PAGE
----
TOKYO, 4 Oct - Japan have not only pulled off the biggest upset of Rugby World Cup 2019 so far with their 19-12 victory over Ireland, they also boast its most lung-busting statistics.
The Brave Blossoms have made the second-most tackles among teams who have played twice, and their tackle success rate (90 per cent) is the second highest. Only Ireland (92 per cent) have completed a higher proportion.
So far, Japan have made 149 carries per match, higher than anybody bar Australia (156), and have averaged 578m gained, which has been beaten by only three teams (England, New Zealand and Italy).
Among the tournament's stand-out individuals, 33-year-old hooker Shota Horie is joint third overall for tackles (35), with a 97 per cent success rate, while flanker Pieter Labuschagne and second-row James Moore are joint fourth (34), with 92 per cent. Of all players after two matches, back-row Kazuki Himeno is second for total runs made (33), one behind Australia's Samu Kerevi and level with New Zealand's Beauden Barrett and the Wallabies skipper Michael Hooper.
The Japan players, pictured above, were able to overpower Ireland, then ranked world No.2, thanks to relentless pressure and boundless energy. But where did this superior physical fitness come from?
One man is largely responsible. New Zealander Simon Jones, the team's strength and conditioning coach, was brought into the set-up in 2016. He left a post with the Southern Steel netball team, having previously worked with the All Blacks U20s as strength and conditioning manager for high performance sport in New Zealand.
The secret to Japan's fitness regime remains under lock and key, but the players have indicated their sessions are even tougher than the brutal methods adopted by former head coach Eddie Jones in the build-up to Rugby World Cup 2015.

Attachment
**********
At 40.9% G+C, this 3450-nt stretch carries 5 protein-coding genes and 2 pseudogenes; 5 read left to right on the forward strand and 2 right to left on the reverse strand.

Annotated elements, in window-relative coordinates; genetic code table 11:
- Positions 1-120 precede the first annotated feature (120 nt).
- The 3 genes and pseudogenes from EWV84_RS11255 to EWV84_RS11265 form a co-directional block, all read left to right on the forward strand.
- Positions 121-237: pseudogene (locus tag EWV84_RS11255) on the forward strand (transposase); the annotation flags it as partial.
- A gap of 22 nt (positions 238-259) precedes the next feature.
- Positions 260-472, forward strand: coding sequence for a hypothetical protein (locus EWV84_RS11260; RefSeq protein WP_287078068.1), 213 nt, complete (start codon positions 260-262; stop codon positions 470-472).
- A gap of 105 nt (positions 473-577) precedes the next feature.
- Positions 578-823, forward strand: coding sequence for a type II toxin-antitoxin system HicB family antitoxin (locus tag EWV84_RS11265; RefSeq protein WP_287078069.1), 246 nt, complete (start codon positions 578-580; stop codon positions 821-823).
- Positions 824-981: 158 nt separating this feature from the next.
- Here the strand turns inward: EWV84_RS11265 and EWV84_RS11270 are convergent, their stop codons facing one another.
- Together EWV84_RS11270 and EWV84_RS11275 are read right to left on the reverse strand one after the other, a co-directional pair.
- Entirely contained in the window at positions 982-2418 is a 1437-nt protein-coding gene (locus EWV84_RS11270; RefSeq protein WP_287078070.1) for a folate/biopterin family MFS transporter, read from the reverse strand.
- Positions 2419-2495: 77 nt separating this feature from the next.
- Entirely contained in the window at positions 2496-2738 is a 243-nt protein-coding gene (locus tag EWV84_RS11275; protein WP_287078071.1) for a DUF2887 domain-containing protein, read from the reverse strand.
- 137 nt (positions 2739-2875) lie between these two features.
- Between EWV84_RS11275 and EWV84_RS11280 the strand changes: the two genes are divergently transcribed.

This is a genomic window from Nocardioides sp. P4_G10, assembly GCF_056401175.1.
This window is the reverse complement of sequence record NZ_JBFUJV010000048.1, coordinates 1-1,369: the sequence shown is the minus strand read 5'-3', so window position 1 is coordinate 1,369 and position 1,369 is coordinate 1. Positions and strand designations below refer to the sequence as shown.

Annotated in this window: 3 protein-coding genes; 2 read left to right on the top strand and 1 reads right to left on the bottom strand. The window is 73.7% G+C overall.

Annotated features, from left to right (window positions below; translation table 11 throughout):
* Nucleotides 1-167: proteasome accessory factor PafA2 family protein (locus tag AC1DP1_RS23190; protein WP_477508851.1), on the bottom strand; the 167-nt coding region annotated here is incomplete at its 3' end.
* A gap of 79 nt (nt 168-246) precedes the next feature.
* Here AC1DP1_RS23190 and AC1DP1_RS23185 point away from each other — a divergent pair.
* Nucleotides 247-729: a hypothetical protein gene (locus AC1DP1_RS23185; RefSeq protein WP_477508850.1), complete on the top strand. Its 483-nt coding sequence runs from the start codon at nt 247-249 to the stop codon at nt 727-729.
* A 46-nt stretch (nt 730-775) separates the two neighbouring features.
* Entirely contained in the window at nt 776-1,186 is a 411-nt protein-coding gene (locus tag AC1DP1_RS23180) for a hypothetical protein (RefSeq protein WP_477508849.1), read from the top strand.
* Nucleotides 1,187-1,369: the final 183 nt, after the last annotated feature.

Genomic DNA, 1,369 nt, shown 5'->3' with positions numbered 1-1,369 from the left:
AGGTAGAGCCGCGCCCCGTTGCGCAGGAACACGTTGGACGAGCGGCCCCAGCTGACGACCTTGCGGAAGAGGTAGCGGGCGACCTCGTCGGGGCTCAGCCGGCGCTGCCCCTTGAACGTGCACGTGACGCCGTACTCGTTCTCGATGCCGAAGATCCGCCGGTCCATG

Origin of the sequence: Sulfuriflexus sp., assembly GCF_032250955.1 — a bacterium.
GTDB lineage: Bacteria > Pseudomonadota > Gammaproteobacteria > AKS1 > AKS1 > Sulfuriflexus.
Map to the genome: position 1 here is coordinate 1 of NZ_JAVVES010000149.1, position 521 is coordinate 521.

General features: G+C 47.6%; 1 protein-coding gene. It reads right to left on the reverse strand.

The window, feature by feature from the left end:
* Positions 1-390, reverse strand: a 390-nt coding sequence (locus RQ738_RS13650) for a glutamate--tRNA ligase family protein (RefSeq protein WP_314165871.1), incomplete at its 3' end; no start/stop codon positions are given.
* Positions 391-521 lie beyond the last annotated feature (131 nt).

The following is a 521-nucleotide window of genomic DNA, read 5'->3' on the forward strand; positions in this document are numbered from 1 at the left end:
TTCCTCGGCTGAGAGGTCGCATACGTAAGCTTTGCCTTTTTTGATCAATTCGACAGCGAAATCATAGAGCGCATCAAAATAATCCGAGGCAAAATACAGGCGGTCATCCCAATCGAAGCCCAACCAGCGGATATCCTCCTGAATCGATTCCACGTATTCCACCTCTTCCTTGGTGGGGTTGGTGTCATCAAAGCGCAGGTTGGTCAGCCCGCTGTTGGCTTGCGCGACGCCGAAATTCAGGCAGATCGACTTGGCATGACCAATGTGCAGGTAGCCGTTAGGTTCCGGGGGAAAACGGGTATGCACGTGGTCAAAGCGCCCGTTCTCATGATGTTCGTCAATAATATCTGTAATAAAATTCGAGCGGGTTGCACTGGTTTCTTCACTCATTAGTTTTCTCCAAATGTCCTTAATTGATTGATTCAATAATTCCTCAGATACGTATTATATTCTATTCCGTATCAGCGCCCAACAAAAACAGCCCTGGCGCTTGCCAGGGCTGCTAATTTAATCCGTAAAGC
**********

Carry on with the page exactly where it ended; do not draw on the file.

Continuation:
Under Eddie Jones, the squad spent a total of 75 days across 10 training camps on Kyushu off the Pacific coast of Miyazaki, complete with dawn starts and dusk finishes.
"Those training camps were hard, very, very hard," said Rich Freeman, rugby correspondent for Kyodo News, who has been tracking the Brave Blossoms' ascent up the world rankings. "Eddie knew how far he could push them. The players were up at 5am and wouldn't crash out until gone 9pm."
Freeman believes no other team would have accepted what Jones put them through but that Japanese players have grown up with an after-school club system called kurabu katsudo, or bukatsu for short, which instils discipline and a dedicated work ethic.
Whichever sport or activity they choose, youngsters stick with it for 350 days a year. In summer they can practise for eight hours a day. "That's what they have been brought up with and that's what Eddie gave them at international level," Freeman said.
This year, with Simon Jones on board and Eddie inflicting those sessions on England players instead, Japan revisited Miyazaki for 19 days in June and 17 days in July, but also travelled north, spending 10 days in Abashiri on the eastern tip of the island of Hokkaido. In that cooler climate, the squad was able to train at high intensity for longer than would be possible in Miyazaki and, as Ireland will no doubt testify, it appears to have lifted their fitness to a new level epitomised by hooker Horie, pictured.
"We've built things up from Miyazaki in terms of fitness," try-scorer Kenki Fukuoka said. "We could continue that hard defence without losing our physicality. We kept producing double tackles without letting them come to us. The long period we have had in preparation has been huge."
Fly-half Rikiya Matsuda said the work put in by the team had emboldened them: "That is giving us the belief that we don't lose."
Second-row James Moore agreed that they had been working on their physicality, especially in defence, for a long time.
"This year it stepped up to a whole other level at Miyazaki camps and Abashiri, and I think we really showed our physicality at the Pacific Nations Cup, and the start of the World Cup."